Environment

The air in Louisville is cleaner than it used to be according to the U.S. Environmental Protection Agency.

On Monday, the EPA announced the Louisville area — which includes Jefferson and northern Bullitt counties — is meeting air quality standards for fine particle pollution. This pollution includes dust, soot and car exhaust, and is technically called “PM2.5.” These particles are many times smaller than the width of a human hair.

Air Pollution Control District spokesman Tom Nord said a lot of the pollution in Louisville used to come from coal-fired power plants.

“It’s the dust and the soot and the stuff that comes off things, in this case from burning fossil fuels,” Nord said. “We have two major power plants here in Louisville and for the longest time they were the biggest drivers of our PM2.5 issue.”

One of those plants was Cane Run Generating Station; it switched to natural gas in 2015. The other was Mill Creek, which still burns coal but has since installed new pollution control measures.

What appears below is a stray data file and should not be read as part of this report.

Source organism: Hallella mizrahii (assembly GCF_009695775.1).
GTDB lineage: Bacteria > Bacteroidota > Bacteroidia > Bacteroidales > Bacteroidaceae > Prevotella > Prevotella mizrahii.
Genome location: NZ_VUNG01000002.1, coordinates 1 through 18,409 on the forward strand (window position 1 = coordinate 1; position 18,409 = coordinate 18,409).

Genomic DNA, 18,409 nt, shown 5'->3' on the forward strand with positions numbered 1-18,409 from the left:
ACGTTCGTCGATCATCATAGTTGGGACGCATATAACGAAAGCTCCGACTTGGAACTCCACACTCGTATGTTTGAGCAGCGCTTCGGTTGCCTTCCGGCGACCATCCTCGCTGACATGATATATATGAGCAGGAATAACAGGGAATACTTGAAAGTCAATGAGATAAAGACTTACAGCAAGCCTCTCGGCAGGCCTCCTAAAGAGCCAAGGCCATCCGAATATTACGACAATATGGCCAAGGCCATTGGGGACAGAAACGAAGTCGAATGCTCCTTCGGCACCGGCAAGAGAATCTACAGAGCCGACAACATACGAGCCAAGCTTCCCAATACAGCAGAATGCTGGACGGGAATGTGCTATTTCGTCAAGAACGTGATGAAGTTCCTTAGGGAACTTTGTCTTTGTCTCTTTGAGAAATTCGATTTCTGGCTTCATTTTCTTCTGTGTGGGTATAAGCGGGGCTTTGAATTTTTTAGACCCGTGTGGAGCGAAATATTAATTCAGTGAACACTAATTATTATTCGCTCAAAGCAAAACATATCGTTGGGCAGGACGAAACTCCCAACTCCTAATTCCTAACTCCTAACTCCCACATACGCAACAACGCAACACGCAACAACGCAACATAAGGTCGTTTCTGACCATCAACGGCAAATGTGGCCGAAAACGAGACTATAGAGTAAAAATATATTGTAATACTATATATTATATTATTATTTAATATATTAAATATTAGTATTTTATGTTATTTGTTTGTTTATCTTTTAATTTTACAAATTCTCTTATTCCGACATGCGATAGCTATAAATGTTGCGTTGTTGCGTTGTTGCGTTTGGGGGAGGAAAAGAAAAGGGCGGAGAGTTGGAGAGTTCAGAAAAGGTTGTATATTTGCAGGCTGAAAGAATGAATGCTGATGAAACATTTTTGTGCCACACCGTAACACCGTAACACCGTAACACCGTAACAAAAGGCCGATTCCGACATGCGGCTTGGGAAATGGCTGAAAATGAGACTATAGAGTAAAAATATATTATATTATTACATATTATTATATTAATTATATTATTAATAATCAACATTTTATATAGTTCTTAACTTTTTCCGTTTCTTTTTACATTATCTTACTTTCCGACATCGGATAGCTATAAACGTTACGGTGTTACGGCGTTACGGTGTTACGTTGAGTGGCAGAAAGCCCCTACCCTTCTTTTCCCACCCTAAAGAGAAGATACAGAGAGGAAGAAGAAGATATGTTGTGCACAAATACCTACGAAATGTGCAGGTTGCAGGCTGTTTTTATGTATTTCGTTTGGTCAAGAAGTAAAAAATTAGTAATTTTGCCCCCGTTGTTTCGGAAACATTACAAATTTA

The American Lung Association says these particles get into your lungs and enter your bloodstream, increasing the risk of heart disease, lung cancer, and asthma. Other studies cited by the group have even found that long-term exposure may increase the risk of developing type 2 diabetes.

In Louisville, levels of fine particulate matter have been dropping for more than a decade. But Nord said the standards also became more stringent in 2012.

“Our air is getting cleaner, and it’s because our entire community – residents, businesses, activists, educators, and fellow government agencies – worked together to reach this milestone,” said APCD Director Keith Talley. “The hard work of controlling air pollution will never end, but we gladly pause for this moment of celebration.”

But even as the city’s particle pollution is improving, Louisville is still having trouble meeting EPA standards for ozone, another harmful pollutant.

For more information about air pollution control standards in Louisville, APCD is holding a series of workshops open to the public.

The next meeting on August 27 is about the APCD regulatory process.

Ryan Van Velzer is WFPL's Energy and Environment Reporter.